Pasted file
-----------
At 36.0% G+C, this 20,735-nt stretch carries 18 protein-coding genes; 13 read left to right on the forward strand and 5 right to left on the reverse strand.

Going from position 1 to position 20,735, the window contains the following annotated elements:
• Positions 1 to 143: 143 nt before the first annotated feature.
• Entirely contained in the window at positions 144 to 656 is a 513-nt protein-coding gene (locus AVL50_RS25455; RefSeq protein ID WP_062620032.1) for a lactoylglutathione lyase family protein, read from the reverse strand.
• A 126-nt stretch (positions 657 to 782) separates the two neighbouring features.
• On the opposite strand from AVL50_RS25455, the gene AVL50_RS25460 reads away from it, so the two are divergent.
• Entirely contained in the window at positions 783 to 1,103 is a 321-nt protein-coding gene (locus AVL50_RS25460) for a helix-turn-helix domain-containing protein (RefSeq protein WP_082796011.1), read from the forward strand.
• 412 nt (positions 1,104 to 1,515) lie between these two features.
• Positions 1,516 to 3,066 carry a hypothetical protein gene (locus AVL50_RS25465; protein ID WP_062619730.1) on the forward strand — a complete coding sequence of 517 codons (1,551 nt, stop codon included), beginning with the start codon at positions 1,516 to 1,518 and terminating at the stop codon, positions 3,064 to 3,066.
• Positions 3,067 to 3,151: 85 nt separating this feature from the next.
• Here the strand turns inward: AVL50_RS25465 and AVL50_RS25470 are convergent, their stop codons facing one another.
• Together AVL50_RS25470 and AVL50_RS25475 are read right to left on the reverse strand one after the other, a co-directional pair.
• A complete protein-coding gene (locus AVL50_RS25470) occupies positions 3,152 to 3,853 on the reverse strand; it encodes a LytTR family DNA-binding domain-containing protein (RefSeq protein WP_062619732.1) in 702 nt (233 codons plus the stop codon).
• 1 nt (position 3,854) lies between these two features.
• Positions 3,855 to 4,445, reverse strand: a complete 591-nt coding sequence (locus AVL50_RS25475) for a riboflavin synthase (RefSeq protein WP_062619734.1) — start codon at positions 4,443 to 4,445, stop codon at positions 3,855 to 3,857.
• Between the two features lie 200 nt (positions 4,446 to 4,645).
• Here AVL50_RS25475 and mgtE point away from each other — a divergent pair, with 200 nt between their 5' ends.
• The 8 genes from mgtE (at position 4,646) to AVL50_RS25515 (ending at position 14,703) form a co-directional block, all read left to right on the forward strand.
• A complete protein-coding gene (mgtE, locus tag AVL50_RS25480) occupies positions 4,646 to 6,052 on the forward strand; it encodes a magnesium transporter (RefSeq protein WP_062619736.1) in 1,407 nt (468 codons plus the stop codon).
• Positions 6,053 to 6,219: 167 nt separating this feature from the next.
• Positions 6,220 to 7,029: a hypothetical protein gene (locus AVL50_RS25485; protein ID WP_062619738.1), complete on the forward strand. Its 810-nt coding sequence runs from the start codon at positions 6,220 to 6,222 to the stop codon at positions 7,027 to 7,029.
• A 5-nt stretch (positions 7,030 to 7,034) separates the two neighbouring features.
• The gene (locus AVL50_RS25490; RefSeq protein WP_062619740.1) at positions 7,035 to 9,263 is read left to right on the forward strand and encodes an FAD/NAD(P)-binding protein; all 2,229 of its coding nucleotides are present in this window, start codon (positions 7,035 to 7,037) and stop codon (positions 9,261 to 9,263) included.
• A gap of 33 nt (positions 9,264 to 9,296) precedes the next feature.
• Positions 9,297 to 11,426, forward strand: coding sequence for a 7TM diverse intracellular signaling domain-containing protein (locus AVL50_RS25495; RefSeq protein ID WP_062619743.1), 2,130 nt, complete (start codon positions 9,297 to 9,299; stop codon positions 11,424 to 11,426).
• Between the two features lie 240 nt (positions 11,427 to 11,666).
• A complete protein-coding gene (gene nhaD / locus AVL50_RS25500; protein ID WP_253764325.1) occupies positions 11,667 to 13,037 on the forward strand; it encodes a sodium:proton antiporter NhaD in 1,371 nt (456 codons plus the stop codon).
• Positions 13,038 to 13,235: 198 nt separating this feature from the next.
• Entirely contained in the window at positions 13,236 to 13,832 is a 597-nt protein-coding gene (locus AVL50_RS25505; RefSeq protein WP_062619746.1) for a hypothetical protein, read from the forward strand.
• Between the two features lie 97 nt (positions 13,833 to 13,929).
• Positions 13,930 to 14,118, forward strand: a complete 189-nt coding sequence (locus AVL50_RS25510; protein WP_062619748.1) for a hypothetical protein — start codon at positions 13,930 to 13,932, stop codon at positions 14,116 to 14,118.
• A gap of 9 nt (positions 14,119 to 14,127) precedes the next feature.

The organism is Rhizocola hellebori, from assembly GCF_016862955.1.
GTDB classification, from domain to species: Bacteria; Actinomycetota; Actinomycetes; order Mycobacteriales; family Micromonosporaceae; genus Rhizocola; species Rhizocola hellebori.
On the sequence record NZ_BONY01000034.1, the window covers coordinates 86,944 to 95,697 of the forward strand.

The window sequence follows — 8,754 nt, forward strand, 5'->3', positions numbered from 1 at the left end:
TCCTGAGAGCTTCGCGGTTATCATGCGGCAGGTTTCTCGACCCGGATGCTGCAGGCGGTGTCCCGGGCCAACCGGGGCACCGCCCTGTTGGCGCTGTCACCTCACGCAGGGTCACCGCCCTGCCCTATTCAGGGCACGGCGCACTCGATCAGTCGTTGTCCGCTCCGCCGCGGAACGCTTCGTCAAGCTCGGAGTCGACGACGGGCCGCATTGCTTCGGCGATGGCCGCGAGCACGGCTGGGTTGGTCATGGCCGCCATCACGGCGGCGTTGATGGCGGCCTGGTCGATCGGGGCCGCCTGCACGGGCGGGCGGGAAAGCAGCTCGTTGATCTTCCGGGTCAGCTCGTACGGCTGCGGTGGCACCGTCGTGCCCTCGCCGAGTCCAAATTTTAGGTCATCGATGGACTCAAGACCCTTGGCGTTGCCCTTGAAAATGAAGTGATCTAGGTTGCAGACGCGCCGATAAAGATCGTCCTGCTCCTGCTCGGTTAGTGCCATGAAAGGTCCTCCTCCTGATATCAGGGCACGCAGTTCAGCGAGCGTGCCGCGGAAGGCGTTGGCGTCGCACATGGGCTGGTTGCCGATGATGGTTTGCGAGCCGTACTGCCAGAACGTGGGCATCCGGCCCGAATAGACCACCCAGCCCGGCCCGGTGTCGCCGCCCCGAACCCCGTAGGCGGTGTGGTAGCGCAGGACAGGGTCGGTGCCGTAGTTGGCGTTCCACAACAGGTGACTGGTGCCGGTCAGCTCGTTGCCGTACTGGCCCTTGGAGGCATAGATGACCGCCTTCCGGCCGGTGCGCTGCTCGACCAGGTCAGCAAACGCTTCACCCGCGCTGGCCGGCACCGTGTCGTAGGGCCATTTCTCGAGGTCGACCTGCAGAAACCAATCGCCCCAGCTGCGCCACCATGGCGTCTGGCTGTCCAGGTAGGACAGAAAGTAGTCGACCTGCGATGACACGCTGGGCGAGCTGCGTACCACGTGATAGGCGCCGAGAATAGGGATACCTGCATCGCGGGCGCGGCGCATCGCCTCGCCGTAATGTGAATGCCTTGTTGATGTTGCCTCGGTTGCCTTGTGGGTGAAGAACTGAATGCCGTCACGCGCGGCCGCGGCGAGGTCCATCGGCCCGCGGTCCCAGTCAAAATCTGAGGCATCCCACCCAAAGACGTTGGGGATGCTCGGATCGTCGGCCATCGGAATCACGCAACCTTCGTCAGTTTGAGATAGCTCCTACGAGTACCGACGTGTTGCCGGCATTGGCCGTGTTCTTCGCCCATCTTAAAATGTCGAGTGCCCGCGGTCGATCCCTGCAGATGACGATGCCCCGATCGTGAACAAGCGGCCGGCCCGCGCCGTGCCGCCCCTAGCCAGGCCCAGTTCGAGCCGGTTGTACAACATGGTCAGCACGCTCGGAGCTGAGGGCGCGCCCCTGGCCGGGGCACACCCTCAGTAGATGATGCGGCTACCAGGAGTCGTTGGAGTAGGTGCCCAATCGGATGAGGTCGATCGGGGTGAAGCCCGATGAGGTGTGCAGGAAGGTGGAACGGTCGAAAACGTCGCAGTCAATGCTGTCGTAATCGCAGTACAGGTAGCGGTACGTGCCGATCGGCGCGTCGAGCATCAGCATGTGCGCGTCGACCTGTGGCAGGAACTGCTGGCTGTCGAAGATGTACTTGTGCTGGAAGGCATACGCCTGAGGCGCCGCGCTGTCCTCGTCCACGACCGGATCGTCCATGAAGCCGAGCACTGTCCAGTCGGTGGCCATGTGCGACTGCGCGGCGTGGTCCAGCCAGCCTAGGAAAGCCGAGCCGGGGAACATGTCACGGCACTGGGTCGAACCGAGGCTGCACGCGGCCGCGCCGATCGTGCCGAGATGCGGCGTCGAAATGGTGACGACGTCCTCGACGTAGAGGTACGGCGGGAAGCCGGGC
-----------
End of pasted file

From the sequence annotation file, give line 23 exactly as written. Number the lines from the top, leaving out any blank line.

• The gene (locus AVL50_RS25490; RefSeq protein WP_062619740.1) at positions 7,035 to 9,263 is read left to right on the forward strand and encodes an FAD/NAD(P)-binding protein; all 2,229 of its coding nucleotides are present in this window, start codon (positions 7,035 to 7,037) and stop codon (positions 9,261 to 9,263) included.